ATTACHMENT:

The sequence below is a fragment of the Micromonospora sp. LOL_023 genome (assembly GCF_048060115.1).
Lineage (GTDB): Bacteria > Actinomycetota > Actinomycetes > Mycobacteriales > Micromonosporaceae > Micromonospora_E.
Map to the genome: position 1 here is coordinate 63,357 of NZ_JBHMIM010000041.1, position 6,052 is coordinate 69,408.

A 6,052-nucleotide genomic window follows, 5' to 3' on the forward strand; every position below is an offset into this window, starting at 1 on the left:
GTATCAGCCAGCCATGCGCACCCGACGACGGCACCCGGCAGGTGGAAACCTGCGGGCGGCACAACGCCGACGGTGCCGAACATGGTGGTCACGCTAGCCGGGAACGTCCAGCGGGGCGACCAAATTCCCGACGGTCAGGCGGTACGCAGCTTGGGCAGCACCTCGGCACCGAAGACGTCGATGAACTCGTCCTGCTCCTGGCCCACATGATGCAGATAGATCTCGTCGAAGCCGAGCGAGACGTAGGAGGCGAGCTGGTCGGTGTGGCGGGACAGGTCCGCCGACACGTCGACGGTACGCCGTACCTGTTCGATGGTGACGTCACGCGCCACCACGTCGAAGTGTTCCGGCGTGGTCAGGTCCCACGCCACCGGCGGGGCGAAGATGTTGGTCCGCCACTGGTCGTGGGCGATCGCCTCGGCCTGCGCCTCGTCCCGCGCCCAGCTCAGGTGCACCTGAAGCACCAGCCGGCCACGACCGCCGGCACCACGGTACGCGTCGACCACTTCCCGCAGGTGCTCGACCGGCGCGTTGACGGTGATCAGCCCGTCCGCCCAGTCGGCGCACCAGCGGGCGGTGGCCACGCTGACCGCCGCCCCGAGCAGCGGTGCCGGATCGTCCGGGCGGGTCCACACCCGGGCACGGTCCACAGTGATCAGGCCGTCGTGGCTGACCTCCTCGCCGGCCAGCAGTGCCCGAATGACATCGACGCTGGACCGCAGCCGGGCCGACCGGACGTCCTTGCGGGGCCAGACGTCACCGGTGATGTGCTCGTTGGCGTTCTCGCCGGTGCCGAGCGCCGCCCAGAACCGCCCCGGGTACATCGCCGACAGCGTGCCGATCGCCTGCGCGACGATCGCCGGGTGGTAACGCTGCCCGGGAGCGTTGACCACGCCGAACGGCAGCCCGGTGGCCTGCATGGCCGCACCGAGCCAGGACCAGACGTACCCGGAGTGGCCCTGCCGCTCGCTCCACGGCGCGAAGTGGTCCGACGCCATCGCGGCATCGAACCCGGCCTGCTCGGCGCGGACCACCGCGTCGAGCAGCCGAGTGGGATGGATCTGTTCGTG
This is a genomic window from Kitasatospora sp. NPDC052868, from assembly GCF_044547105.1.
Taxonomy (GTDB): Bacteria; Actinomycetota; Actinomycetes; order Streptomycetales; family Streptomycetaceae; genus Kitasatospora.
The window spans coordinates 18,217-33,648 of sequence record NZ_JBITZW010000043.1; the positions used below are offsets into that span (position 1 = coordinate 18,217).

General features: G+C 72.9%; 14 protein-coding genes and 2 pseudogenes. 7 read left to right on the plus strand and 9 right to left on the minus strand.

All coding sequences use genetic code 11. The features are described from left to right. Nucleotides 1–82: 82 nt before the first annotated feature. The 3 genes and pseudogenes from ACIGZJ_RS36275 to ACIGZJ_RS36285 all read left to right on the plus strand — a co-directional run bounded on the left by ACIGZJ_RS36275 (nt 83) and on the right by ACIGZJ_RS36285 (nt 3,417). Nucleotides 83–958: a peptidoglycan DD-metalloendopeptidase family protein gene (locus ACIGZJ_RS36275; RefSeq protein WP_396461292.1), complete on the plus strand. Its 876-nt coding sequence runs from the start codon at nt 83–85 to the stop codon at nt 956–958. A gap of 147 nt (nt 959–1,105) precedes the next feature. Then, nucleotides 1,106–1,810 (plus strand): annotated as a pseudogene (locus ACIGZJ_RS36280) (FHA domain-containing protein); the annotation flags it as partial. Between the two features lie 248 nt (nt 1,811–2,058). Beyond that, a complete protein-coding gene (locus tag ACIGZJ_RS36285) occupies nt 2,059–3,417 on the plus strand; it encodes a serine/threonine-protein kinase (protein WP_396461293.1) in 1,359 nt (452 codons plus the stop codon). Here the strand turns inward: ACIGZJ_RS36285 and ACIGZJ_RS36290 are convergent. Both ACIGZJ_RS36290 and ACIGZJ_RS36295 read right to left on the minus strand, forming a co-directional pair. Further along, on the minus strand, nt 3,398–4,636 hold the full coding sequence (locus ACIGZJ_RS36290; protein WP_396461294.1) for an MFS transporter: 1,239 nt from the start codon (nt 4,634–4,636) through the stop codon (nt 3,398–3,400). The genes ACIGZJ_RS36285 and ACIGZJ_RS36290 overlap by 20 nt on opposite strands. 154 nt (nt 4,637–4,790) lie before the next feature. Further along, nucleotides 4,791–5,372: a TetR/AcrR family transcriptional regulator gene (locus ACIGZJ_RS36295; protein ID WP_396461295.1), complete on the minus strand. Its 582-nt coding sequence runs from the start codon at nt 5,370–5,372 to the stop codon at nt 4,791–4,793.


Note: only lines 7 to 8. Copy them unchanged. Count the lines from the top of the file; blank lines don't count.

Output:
Taxonomy (GTDB): Bacteria; Actinomycetota; Actinomycetes; order Streptomycetales; family Streptomycetaceae; genus Kitasatospora.
The window spans coordinates 18,217-33,648 of sequence record NZ_JBITZW010000043.1; the positions used below are offsets into that span (position 1 = coordinate 18,217).